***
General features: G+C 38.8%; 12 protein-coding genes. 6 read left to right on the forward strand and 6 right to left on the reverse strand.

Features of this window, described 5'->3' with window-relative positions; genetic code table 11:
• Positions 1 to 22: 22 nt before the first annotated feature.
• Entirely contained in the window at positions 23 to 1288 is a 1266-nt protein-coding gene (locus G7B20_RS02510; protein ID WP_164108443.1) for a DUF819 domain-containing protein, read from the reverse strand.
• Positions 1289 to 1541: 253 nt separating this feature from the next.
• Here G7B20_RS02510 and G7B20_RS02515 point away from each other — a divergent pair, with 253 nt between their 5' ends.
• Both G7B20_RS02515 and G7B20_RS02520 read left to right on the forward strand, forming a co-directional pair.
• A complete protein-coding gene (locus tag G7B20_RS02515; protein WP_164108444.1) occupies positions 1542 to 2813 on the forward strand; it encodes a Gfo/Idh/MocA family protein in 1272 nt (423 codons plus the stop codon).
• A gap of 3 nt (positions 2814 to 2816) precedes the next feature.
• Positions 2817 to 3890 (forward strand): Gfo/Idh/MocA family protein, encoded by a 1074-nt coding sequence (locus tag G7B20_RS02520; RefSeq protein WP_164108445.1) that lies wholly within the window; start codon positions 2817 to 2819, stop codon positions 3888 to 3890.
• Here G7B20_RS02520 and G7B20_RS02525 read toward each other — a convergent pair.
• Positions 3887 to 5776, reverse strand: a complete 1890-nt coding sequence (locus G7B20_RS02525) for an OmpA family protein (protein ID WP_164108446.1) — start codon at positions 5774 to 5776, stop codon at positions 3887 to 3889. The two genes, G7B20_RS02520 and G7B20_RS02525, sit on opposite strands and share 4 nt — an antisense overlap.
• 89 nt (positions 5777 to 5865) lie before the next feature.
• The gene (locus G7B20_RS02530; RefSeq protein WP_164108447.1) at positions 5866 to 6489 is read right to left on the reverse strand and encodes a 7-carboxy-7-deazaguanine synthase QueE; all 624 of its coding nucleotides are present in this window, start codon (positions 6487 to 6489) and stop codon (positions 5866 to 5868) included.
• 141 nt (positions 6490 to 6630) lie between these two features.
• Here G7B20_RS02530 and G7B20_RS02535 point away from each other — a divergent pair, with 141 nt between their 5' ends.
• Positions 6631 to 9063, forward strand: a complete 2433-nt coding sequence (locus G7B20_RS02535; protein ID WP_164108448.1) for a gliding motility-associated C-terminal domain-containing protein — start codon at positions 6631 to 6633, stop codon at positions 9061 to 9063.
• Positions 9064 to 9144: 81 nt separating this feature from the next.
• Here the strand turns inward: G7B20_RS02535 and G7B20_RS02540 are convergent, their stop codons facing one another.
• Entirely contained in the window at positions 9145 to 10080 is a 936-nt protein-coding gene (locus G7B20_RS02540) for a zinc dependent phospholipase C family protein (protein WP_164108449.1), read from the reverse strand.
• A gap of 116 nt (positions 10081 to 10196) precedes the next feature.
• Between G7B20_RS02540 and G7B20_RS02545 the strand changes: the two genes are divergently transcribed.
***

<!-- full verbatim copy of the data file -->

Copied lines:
General features: G+C 38.8%; 12 protein-coding genes. 6 read left to right on the forward strand and 6 right to left on the reverse strand.

Features of this window, described 5'->3' with window-relative positions; genetic code table 11:
• Positions 1 to 22: 22 nt before the first annotated feature.
• Entirely contained in the window at positions 23 to 1288 is a 1266-nt protein-coding gene (locus G7B20_RS02510; protein ID WP_164108443.1) for a DUF819 domain-containing protein, read from the reverse strand.
• Positions 1289 to 1541: 253 nt separating this feature from the next.
• Here G7B20_RS02510 and G7B20_RS02515 point away from each other — a divergent pair, with 253 nt between their 5' ends.
• Both G7B20_RS02515 and G7B20_RS02520 read left to right on the forward strand, forming a co-directional pair.
• A complete protein-coding gene (locus tag G7B20_RS02515; protein WP_164108444.1) occupies positions 1542 to 2813 on the forward strand; it encodes a Gfo/Idh/MocA family protein in 1272 nt (423 codons plus the stop codon).
• A gap of 3 nt (positions 2814 to 2816) precedes the next feature.
• Positions 2817 to 3890 (forward strand): Gfo/Idh/MocA family protein, encoded by a 1074-nt coding sequence (locus tag G7B20_RS02520; RefSeq protein WP_164108445.1) that lies wholly within the window; start codon positions 2817 to 2819, stop codon positions 3888 to 3890.
• Here G7B20_RS02520 and G7B20_RS02525 read toward each other — a convergent pair.
• Positions 3887 to 5776, reverse strand: a complete 1890-nt coding sequence (locus G7B20_RS02525) for an OmpA family protein (protein ID WP_164108446.1) — start codon at positions 5774 to 5776, stop codon at positions 3887 to 3889. The two genes, G7B20_RS02520 and G7B20_RS02525, sit on opposite strands and share 4 nt — an antisense overlap.
• 89 nt (positions 5777 to 5865) lie before the next feature.
• The gene (locus G7B20_RS02530; RefSeq protein WP_164108447.1) at positions 5866 to 6489 is read right to left on the reverse strand and encodes a 7-carboxy-7-deazaguanine synthase QueE; all 624 of its coding nucleotides are present in this window, start codon (positions 6487 to 6489) and stop codon (positions 5866 to 5868) included.
• 141 nt (positions 6490 to 6630) lie between these two features.
• Here G7B20_RS02530 and G7B20_RS02535 point away from each other — a divergent pair, with 141 nt between their 5' ends.
• Positions 6631 to 9063, forward strand: a complete 2433-nt coding sequence (locus G7B20_RS02535; protein ID WP_164108448.1) for a gliding motility-associated C-terminal domain-containing protein — start codon at positions 6631 to 6633, stop codon at positions 9061 to 9063.
• Positions 9064 to 9144: 81 nt separating this feature from the next.
• Here the strand turns inward: G7B20_RS02535 and G7B20_RS02540 are convergent, their stop codons facing one another.
• Entirely contained in the window at positions 9145 to 10080 is a 936-nt protein-coding gene (locus G7B20_RS02540) for a zinc dependent phospholipase C family protein (protein WP_164108449.1), read from the reverse strand.
• A gap of 116 nt (positions 10081 to 10196) precedes the next feature.
• Between G7B20_RS02540 and G7B20_RS02545 the strand changes: the two genes are divergently transcribed.